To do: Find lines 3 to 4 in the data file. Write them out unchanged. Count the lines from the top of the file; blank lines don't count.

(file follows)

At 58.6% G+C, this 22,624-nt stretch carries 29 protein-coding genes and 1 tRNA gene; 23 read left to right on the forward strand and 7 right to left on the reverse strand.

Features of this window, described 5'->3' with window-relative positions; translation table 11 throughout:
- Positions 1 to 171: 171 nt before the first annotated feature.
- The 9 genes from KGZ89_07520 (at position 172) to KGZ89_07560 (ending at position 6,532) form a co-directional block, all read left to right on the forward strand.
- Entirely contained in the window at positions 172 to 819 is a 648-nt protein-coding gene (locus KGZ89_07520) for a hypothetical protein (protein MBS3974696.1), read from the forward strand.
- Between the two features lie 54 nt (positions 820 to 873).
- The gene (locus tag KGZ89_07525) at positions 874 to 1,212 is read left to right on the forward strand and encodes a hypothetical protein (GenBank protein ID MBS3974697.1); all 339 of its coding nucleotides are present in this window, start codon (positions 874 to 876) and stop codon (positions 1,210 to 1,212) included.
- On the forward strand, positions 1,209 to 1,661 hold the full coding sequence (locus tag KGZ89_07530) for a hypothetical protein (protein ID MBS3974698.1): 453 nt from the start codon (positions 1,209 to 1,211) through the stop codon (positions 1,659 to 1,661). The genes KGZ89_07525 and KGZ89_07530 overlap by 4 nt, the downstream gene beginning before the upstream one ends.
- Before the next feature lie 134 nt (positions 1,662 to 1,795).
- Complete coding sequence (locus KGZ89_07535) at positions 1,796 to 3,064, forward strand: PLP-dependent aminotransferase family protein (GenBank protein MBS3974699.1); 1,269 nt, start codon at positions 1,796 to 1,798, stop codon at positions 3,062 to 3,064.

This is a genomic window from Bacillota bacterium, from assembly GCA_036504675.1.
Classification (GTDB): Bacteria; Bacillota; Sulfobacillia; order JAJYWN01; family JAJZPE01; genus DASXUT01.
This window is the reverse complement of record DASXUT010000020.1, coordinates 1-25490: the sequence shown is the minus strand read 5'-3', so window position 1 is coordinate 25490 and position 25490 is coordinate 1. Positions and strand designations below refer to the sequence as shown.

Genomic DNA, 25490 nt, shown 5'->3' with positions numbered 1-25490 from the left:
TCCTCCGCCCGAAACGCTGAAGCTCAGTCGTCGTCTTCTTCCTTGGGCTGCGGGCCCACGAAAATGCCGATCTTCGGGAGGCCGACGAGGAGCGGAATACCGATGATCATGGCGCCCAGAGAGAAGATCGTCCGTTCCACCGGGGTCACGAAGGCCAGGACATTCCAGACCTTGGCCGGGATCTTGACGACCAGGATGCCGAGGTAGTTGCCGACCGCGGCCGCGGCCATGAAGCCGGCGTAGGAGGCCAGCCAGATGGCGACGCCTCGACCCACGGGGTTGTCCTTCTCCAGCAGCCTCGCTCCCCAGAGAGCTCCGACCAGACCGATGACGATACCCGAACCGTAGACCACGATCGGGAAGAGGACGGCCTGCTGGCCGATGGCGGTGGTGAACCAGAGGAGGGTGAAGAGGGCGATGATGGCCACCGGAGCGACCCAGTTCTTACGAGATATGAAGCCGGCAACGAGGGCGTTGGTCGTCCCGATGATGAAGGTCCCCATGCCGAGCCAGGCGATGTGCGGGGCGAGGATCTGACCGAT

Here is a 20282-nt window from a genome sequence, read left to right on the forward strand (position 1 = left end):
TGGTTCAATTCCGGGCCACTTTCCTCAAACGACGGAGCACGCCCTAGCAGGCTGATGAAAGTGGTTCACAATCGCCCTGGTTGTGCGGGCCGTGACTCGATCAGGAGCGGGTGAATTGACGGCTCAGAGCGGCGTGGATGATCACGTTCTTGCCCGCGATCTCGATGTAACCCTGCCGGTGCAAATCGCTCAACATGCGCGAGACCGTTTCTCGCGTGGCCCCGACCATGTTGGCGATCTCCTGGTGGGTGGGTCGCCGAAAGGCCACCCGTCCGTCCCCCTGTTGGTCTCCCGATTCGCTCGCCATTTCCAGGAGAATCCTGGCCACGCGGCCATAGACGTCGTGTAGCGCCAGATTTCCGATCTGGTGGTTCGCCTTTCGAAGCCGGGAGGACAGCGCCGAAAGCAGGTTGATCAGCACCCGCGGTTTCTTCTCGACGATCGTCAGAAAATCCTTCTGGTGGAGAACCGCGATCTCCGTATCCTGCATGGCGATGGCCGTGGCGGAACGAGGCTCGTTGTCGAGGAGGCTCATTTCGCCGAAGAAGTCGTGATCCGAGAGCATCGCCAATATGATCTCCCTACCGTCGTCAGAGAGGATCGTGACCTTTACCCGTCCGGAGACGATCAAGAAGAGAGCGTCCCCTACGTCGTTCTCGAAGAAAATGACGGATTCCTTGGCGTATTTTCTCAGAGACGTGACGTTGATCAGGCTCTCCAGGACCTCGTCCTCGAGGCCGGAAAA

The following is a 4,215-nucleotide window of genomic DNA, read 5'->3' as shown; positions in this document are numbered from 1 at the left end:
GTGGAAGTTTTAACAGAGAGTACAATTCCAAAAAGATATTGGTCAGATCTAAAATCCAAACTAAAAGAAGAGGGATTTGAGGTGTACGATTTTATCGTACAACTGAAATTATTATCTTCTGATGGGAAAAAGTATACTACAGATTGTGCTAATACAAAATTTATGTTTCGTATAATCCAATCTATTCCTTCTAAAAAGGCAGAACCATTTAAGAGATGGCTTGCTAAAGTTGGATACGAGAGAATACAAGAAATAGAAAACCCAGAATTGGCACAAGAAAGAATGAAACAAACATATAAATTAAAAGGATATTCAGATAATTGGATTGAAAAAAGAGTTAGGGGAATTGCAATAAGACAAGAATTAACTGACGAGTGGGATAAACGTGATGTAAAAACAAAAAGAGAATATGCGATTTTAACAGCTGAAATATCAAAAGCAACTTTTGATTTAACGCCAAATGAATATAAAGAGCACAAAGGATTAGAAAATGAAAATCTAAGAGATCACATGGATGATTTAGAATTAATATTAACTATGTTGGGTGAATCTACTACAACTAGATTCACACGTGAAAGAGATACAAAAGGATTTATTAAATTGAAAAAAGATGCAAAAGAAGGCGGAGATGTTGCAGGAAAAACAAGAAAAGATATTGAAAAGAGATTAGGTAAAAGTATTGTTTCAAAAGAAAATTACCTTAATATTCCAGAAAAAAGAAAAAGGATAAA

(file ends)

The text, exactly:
- Positions 1 to 171: 171 nt before the first annotated feature.
- The 9 genes from KGZ89_07520 (at position 172) to KGZ89_07560 (ending at position 6,532) form a co-directional block, all read left to right on the forward strand.